I just can't stop thinking about it.
Last night, I stayed up way too late to watch the Internet's first live birth. Twenty-three-year-old Lynsee and her husband agreed to live stream their birth the Gannett-run social networking site, MomsLikeMe.com. (As of right now, the video is still up.)
I learned about the birth on Twitter. I watched the action with an amazing group of women -- doulas, midwives, mothers and self-proclaimed birth junkies. The conversation continues today.
When I tuned in, Lynsee was laboring on the bed, on her knees, leaning up and over a birthball. She was doing beautifully. A bit later, she was in the tub, lights down, relaxing music on. I saw a woman in that sacred, private space that is labor. It was amazing.
Then she said she was tired, over and over again. She said she knew it was going to get worse and expressed doubt about her ability to cope with any more. Ultimately, she asked for -- and received -- an epidural.
This is where the conversation gets interesting. Some, today, are wondering how Lynsee will feel if/when she looks back on the Internet and sees criticism of her choices. But on Twitter, I didn't see criticism of her choices. I saw and heard a community of concerned women -- women who are themselves mothers, midwives and doulas -- screaming, HELP HER!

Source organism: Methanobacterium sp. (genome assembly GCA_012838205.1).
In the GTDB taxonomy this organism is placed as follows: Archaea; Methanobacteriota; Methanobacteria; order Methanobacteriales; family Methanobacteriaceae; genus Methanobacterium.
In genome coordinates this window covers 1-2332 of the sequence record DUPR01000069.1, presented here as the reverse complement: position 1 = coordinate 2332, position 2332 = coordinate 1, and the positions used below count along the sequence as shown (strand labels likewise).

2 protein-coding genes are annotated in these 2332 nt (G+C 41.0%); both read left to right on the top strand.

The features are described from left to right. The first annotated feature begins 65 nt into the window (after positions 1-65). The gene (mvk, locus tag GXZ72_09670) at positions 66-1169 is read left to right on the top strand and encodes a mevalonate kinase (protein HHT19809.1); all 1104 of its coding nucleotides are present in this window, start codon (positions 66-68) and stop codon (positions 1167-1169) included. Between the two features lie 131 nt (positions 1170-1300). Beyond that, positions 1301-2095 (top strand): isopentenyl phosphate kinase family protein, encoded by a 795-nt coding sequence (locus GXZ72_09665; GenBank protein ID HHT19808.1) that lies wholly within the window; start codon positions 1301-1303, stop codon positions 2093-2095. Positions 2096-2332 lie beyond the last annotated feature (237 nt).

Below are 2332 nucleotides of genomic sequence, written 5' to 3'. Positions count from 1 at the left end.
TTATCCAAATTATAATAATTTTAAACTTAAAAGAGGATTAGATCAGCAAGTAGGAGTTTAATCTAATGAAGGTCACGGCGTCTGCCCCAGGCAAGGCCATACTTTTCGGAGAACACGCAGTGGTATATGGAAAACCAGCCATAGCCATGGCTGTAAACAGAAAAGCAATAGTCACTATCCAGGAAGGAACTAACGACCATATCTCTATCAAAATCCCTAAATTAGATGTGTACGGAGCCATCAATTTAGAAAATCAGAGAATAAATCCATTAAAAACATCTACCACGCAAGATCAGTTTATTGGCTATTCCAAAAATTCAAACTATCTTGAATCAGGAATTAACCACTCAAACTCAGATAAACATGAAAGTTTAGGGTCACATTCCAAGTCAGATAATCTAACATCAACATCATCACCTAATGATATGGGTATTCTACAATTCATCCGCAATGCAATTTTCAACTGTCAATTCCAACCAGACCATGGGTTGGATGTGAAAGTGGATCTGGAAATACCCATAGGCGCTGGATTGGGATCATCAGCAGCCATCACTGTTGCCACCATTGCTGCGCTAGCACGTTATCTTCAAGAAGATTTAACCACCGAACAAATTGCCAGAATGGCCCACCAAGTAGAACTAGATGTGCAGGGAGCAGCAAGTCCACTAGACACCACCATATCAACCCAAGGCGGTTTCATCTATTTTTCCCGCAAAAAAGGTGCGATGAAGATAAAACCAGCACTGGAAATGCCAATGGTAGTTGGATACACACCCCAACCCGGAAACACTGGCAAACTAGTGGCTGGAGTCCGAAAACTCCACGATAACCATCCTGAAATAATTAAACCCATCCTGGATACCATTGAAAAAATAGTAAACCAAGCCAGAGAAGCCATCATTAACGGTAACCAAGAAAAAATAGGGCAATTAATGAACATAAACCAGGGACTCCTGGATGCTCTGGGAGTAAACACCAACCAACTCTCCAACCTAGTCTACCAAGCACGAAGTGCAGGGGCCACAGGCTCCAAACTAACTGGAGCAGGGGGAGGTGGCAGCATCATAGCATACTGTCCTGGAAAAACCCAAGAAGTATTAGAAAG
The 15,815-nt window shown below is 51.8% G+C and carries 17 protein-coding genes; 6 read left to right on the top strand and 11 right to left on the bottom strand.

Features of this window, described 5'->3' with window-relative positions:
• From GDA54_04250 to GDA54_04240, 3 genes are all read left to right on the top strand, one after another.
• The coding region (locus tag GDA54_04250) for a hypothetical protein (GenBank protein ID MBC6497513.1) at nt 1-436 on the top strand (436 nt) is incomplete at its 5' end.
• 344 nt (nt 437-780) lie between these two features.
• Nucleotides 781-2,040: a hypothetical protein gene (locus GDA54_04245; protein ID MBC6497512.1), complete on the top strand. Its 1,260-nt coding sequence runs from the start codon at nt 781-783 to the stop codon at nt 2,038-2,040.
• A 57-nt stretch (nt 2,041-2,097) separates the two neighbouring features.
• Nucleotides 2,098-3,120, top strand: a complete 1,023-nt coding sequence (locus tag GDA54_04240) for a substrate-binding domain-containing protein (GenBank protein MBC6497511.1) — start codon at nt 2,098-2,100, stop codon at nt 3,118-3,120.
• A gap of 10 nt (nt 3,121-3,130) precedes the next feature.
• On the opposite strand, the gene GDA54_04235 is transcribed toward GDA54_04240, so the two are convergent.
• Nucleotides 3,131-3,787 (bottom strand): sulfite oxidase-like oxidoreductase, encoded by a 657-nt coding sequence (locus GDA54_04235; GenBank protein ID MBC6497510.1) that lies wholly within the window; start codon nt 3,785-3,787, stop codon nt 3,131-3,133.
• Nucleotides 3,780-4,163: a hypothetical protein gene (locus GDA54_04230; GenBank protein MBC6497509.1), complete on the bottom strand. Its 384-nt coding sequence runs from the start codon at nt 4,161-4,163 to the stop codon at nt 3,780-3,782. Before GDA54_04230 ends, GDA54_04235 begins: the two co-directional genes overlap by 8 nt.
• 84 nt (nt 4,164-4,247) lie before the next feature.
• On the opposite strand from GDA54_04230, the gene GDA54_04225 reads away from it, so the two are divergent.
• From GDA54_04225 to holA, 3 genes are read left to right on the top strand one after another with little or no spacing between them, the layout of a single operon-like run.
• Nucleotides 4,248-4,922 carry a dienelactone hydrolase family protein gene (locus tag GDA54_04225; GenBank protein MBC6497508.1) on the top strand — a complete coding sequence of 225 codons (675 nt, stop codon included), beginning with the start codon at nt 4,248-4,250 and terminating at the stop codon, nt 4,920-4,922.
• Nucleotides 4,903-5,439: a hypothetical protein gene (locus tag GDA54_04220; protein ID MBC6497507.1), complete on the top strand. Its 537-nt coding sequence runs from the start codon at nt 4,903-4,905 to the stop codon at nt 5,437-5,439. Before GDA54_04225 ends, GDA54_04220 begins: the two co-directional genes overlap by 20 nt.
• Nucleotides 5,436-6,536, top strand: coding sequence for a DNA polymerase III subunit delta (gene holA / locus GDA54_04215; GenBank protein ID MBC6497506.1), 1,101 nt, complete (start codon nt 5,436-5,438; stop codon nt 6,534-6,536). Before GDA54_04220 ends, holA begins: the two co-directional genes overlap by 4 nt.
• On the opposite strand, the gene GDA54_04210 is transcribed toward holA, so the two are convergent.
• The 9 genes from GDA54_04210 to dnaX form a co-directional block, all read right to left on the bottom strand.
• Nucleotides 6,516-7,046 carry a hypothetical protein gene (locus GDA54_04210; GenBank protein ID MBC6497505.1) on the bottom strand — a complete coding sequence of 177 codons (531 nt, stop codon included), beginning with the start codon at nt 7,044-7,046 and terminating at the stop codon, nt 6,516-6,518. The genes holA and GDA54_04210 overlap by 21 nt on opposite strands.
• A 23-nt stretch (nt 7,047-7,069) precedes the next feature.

If you've had a baby before (and I'll assume you have, since you're reading a blog about raising boys), you know that labor gets rough. You know that it's a consuming, all-encompassing process. And you know that it's perfectly normal to wonder if you're up to the task. (Read my labor stories here.)
If you've studied birth at all, you may also know that "I'm tired" and "I can't do this anymore" are classic emotional signs of transition. And sure enough, Lynsee was 7 cm dilated just after her epidural.
What I heard on the Internet last night was not criticism of Lynsee's choices, but a community of women who wanted to reach through the screen and tell her, "You're doing great! You're DOING this, Lynsee. The baby is almost here."
No one in the room, though, told her those things during her moment of self-doubt. No one checked her prior to the epidural, or reassured her that she was almost done, that she was coping beautifully. Instead, they placed the epidural, chatted while the tired mom should have been resting and took her baby away just when the baby was beginning to root for milk.
I didn't hear criticism of Lynsee. I heard sadness, sadness that so few women today believe they can labor. That so few women have the support they really need as the bring new life into the world. Sadness, that despite our years of collective maternal wisdom, our voices are being silenced.
Women know how to have babies -- and we need to be free to share our thoughts with the world.
Thank you, Lynsee, for starting an important dialogue.
What do you think? Did you watch the live birth? Do you think the comments crossed the line into personal criticism?